In recent days, I have seen several reports about drugs that give great promise towards a cure for Alzheimer’s. My heart leaps each time I hear such a report, but the truth of the matter is that a cure is still a long-time coming, and it won’t result from one lone medical breakthrough. Because Alzheimer’s is not a one-size-fits-all disease, researchers will not find a silver bullet. One remedy will work for a particular group of persons with the disease, but not for another. It will take a concerted world-wide effort to beat Alzheimer’s. I hope I live to see the day when it is relegated to the ash heap of history.
Meanwhile, I will treasure moments like Sunday night, when for just a few moments, for the time it took to sing a song, Glen Campbell, a person with Alzheimer’s, was able to rise above the disease and strut his stuff.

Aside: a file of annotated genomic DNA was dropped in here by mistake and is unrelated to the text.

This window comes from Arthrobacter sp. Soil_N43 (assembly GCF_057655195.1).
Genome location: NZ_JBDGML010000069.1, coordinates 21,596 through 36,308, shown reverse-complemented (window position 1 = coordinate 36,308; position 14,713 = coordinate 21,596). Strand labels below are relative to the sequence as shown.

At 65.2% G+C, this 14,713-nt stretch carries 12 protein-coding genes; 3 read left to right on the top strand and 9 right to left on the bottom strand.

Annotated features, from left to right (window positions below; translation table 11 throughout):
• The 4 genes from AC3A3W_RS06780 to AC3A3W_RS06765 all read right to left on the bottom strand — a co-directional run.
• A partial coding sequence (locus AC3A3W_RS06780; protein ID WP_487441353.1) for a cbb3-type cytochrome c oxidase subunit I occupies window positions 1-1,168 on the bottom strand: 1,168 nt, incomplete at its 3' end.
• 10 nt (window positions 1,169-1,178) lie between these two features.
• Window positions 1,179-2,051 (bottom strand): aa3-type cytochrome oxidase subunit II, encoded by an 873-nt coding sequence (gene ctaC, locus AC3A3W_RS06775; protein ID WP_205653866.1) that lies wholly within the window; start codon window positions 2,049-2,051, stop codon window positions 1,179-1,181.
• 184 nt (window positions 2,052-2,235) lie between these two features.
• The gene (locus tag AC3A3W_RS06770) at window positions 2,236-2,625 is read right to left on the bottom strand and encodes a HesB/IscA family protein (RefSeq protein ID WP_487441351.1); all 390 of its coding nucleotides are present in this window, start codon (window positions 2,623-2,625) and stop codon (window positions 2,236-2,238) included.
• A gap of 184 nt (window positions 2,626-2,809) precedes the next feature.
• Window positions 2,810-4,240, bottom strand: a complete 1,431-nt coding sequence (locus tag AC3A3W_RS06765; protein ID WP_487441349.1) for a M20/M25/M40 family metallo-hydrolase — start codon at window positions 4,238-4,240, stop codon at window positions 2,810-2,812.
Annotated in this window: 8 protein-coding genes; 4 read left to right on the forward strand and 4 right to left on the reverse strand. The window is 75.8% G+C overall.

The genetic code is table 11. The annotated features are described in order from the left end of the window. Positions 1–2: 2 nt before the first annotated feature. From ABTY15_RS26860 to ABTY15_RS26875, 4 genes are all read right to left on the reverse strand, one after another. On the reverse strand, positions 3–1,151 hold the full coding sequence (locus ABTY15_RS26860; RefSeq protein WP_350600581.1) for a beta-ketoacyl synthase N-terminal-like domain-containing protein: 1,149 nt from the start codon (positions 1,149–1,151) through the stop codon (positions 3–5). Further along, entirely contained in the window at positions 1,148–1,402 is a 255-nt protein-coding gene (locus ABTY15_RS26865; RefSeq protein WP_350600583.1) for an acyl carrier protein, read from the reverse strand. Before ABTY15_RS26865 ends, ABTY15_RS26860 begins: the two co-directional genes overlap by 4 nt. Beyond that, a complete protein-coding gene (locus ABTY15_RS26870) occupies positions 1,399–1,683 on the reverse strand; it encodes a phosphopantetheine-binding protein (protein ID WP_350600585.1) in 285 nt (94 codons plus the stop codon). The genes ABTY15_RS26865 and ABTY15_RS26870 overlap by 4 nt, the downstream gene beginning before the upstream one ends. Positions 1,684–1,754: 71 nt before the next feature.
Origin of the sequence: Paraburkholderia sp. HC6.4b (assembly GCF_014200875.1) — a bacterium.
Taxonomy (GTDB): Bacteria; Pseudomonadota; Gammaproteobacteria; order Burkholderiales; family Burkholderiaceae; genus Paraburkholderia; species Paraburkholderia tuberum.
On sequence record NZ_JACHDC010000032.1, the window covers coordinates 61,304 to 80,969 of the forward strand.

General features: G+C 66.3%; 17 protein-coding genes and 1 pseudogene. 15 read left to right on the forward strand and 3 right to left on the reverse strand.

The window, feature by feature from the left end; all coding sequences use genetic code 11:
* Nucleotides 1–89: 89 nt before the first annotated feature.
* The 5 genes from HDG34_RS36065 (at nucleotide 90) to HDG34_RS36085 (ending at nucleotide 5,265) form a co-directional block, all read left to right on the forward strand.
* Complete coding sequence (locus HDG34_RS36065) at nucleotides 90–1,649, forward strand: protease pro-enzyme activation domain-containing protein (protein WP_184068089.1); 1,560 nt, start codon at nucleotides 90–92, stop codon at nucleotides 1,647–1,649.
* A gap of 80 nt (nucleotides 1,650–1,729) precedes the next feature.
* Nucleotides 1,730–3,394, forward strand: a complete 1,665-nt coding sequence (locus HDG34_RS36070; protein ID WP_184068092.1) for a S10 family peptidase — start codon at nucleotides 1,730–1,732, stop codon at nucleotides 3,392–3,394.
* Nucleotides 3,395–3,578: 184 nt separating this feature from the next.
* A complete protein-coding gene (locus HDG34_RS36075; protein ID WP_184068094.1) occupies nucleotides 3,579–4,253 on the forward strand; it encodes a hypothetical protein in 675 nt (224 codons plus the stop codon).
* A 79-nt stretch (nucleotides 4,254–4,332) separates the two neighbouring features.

(Stephen Woodfin, an attorney/author, blogs about Alzheimer’s disease and other things on Venture Galleries, and is the author of THE SICKLE’S COMPASS, A STORY OF LOVE, WAR AND ALZHEIMER’S)
Thursday, January 12th, 2012
Guest blogger: Stephen Woodfin, Venture Galleries
When my mom was mid-stage AD, I often got this call from one of her caregivers: “She’s mad, and we can’t do anything with her.”
I knew that meant I needed to get to my mom’s house as quickly as I could. My mother loved being in motion. The worst thing for her was to feel trapped, to have the sense that she couldn’t get in her car and go for a ride. We had already disabled her vehicle for fear that she would drive off and not know how to get back.